Data centres and AI are straining natural resources

What’s happening? The US-China tech trade war and the rise of AI have spotlighted the immense resource consumption of data centres. Gallium prices have surged due to the trade conflict, affecting semiconductor manufacturing. AI models such as ChatGPT drive significant water and energy use, with data centres consuming up to 760 million litres of water annually, an issue exacerbated by severe global water stress. To mitigate the impacts, the data centre industry must adopt efficient cooling strategies, renewable energy with lower water footprints, and extend product life to reduce supply chain resource usage. (Techerati) 

Why does this matter? The environmental impact of AI technologies is a pressing issue as the world grapples with the urgency of the climate crisis. Data centres, essential for operating AI models such as ChatGPT, contribute significantly to greenhouse gas emissions, surpassing even the aviation industry in their carbon footprint. The training of ChatGPT-3 alone consumed an estimated 700,000 litres of water for cooling. A Cornell preprint suggests that water withdrawal for AI could reach between 4.2 – 6.6 billion cubic metres by 2027, roughly half the UK’s annual water consumption.  

Microsoft’s massive emissions – Since 2020, Microsoft’s carbon emissions have increased by nearly 30%, primarily due to the construction of more data centres to support its cloud services. The company aims to mitigate this impact by sourcing 100% carbon-free electricity by 2030, improving data centre efficiency, and investing in renewable energy and carbon removal projects. Additionally, Microsoft is focusing on using greener building materials and advocating for policy changes to support its goal of becoming carbon-negative by 2030.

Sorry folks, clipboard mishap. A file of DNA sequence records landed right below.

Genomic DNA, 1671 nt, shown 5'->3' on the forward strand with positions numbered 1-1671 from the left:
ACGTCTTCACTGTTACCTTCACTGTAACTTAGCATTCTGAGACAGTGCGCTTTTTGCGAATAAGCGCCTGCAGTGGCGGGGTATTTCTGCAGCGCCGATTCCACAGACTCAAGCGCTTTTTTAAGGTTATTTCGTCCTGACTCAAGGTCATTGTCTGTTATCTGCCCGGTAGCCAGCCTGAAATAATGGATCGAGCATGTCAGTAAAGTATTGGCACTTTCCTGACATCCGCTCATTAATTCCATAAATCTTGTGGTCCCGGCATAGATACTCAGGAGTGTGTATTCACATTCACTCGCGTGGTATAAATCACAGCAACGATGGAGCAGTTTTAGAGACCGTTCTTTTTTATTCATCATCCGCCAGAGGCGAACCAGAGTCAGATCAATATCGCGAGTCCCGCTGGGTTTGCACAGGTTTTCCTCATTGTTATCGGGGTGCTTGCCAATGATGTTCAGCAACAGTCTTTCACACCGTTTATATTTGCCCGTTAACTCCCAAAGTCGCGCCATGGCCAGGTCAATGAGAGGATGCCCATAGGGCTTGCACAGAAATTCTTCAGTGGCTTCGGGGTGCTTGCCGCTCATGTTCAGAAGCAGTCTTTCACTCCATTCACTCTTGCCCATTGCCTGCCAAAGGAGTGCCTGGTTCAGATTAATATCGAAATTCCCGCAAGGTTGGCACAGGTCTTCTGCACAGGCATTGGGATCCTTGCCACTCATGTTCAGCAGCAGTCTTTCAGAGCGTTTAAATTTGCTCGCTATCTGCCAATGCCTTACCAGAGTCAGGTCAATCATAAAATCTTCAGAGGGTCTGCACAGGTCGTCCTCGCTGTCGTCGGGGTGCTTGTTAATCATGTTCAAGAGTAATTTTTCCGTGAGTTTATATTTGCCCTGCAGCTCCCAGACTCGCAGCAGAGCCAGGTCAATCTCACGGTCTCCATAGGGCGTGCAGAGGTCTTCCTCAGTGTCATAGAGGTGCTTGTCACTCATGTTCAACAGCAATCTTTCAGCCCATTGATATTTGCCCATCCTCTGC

Mineral demand – The extraction of minerals essential for data centres, including gallium for semiconductors and lithium and cobalt for batteries, poses additional environmental and ethical dilemmas. Mining processes often lead to significant water pollution and are frequently associated with human rights violations whilst also straining the finite supply of natural resources. Such activities undermine efforts to achieve sustainable development goals and compromise water security for vulnerable communities. 

Grid challenges – Moreover, the growing demand for electricity by data centres is straining outdated power grids, hindering the development of affordable housing and other essential infrastructure. The issue is exemplified in the UK, where the electricity network’s capacity constraints have paused the construction of thousands of new homes. As households increasingly rely on renewable electricity over fossil fuels, the pressure on national grids will only intensify, highlighting the need for more sustainable and efficient energy solutions. 

EU regulation – To combat this ongoing trend, the European Commission has adopted a new delegated regulation to establish an EU-wide scheme for rating the sustainability of data centres, requiring operators to report key performance indicators starting 15 September 2024. The initiative aims to increase transparency and promote efficient designs to reduce energy and water consumption, enhance renewable energy use and improve grid efficiency, following extensive consultations and public feedback. The regulation is part of the broader effort to achieve the EU’s new binding target of reducing energy consumption by 11.7% by 2030, with data centres currently accounting for nearly 3% of EU electricity demand. 

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